Supporters of Palestinian demand and Indian stand: The Palestinians enjoy the majority support at the 15 member UN Security Council, the body that can confer full UN membership to Palestine. But the USA, which as one of the five permanent members holds veto power, has pledged it will vote down the statehood bid, which hold the key to failure or success of Palestinians chance to win full membership. In the General Assembly, where a vote would be non-binding, the Palestinians enjoy the support of more than 120 of the 193 members and passage of a statehood resolution would be all but assured.
India has welcomed Palestine as an equal member of the United Nations. Indian PM reiterated that India was “steadfast” in its support for the struggle of the Palestine people and added that the united State of Palestine should choose East Jerusalem as its capital and live “within secure and recognisable borders side by side and at peace with Israel”. India was the first non-Arab country to recognize the Palestinian aspiration for statehood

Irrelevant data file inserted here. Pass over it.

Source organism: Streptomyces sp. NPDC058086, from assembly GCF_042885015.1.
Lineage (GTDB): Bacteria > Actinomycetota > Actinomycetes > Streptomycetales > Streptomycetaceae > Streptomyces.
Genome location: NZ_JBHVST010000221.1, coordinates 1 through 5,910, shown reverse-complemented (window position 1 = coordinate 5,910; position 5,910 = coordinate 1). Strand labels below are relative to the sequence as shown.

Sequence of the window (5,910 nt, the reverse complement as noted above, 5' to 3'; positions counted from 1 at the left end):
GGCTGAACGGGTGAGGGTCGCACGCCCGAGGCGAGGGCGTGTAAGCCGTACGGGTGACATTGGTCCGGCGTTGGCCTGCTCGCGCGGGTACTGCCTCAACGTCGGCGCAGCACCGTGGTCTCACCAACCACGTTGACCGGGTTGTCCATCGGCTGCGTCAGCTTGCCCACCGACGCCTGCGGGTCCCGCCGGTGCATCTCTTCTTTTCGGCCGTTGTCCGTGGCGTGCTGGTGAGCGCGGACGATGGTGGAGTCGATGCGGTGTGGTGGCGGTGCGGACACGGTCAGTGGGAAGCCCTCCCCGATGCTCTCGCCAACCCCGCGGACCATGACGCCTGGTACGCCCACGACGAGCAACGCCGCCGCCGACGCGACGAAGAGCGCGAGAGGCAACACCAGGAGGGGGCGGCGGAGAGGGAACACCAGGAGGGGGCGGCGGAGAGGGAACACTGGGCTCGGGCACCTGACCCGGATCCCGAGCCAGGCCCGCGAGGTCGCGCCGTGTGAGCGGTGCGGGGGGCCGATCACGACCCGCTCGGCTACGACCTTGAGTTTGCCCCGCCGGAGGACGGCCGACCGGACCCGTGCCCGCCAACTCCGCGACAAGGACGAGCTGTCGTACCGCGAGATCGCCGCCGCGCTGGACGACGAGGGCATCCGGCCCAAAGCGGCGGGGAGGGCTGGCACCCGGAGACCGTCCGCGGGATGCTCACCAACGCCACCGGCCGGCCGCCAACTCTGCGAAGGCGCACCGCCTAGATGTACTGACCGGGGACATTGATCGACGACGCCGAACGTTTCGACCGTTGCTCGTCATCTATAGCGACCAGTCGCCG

The reform and expansion of the Security Council are essential if it is to reflect contemporary reality. Such an outcome will enhance the Council’s credibility and effectiveness in dealing with global issues,” the Indian Prime Minister asserted. “Early reform of the Security Council must be pursued with renewed vigour and urgently enacted, the principal organs (of the United Nations) — the General Assembly and the Security Council — must be revitalised and reformed.”